Tenants' Rights to Privacy and Repairs FAQ

If a landlord doesn't make required repairs, what are the consequences?

If a tenant requests repairs and the landlord or property manager doesn't meet the habitability requirements, a tenant usually has several options, depending on the state. These options include:

  • making the necessary repairs and deducting the costs from the next month's rent
  • withholding the entire rent until the problem is fixed
  • paying less rent while the rental remains substandard
  • calling the local building inspector, who can usually order the landlord to make repairs, or
  • moving out without responsibility for future rent, even in the middle of a lease.

A tenant can also sue the landlord for a partial refund of past rent, and in some circumstances can sue for the discomfort, annoyance, and emotional distress caused by the substandard conditions. (To learn more about what tenants can do to get landlords to perform repairs, see Nolo's article Renters' Rights to Minor Repairs.)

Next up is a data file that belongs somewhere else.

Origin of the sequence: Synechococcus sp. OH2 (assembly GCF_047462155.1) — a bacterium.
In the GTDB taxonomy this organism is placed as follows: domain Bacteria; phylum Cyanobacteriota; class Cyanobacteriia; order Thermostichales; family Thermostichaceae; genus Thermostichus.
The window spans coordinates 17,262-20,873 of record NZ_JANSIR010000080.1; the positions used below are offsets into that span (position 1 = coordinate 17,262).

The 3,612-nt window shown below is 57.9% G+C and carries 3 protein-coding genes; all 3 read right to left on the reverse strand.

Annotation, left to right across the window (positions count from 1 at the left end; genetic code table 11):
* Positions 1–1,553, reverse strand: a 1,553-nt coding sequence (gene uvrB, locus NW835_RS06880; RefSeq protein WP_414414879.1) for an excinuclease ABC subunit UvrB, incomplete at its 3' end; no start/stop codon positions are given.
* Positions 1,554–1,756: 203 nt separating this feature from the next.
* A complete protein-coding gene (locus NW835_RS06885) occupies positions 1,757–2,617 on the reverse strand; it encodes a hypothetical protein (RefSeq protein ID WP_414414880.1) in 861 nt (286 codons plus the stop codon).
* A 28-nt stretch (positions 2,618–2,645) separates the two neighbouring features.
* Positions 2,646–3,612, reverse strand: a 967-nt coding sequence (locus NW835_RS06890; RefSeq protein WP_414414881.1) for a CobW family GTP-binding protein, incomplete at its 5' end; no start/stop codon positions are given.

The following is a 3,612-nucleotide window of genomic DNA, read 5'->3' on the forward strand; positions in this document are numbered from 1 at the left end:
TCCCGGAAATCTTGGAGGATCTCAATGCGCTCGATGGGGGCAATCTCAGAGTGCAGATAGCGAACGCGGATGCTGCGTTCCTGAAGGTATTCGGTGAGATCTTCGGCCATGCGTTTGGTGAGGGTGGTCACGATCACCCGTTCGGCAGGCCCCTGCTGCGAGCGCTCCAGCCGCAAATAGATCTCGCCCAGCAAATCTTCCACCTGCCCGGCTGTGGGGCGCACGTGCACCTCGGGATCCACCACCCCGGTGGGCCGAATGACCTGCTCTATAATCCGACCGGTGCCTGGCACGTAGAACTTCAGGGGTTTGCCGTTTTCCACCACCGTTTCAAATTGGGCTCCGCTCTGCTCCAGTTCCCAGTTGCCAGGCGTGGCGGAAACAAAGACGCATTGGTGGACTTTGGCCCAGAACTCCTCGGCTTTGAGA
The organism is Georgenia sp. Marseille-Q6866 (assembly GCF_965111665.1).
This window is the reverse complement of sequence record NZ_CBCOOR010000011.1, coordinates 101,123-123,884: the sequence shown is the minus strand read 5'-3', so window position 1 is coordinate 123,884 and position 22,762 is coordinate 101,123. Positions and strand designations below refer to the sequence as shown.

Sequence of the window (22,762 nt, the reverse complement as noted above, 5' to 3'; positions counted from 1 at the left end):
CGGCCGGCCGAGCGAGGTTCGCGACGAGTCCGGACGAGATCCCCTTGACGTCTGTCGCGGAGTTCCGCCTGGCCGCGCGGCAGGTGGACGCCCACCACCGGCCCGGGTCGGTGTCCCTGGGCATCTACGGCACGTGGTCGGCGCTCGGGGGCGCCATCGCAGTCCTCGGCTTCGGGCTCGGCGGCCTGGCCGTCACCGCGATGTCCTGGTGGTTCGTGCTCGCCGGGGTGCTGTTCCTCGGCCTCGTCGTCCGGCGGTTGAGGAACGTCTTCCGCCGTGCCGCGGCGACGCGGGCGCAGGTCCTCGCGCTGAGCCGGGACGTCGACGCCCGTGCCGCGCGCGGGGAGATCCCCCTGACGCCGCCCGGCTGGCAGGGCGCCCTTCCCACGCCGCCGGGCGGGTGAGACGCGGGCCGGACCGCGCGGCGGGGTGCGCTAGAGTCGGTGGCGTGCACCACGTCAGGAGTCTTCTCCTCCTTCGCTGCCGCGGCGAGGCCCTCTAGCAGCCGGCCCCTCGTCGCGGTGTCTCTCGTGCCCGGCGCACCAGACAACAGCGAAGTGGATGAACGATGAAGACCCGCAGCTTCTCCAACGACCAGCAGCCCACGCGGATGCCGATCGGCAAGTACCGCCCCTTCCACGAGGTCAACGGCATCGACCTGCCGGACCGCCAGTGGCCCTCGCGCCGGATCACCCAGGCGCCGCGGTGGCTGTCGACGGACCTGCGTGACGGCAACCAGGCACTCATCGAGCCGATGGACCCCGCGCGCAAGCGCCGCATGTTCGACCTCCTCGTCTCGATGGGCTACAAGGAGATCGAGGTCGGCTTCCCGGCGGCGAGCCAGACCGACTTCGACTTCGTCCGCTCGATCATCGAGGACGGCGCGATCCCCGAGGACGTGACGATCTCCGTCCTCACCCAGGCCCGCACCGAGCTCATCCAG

Your best bet is to handle repairs as soon as possible (or delegate the repairs to the tenant in exchange for decreased rent). Take care of major problems, such as a plumbing or heating problem, within 24 hours. For minor problems, respond in 48 hours. Always keep tenants informed as to when and how the repairs will be made, and the reasons for any delays.

To learn more about tenants' rights to privacy and repairs, see Every Tenant's Legal Guide, by Janet Portman and Marcia Stewart (Nolo).

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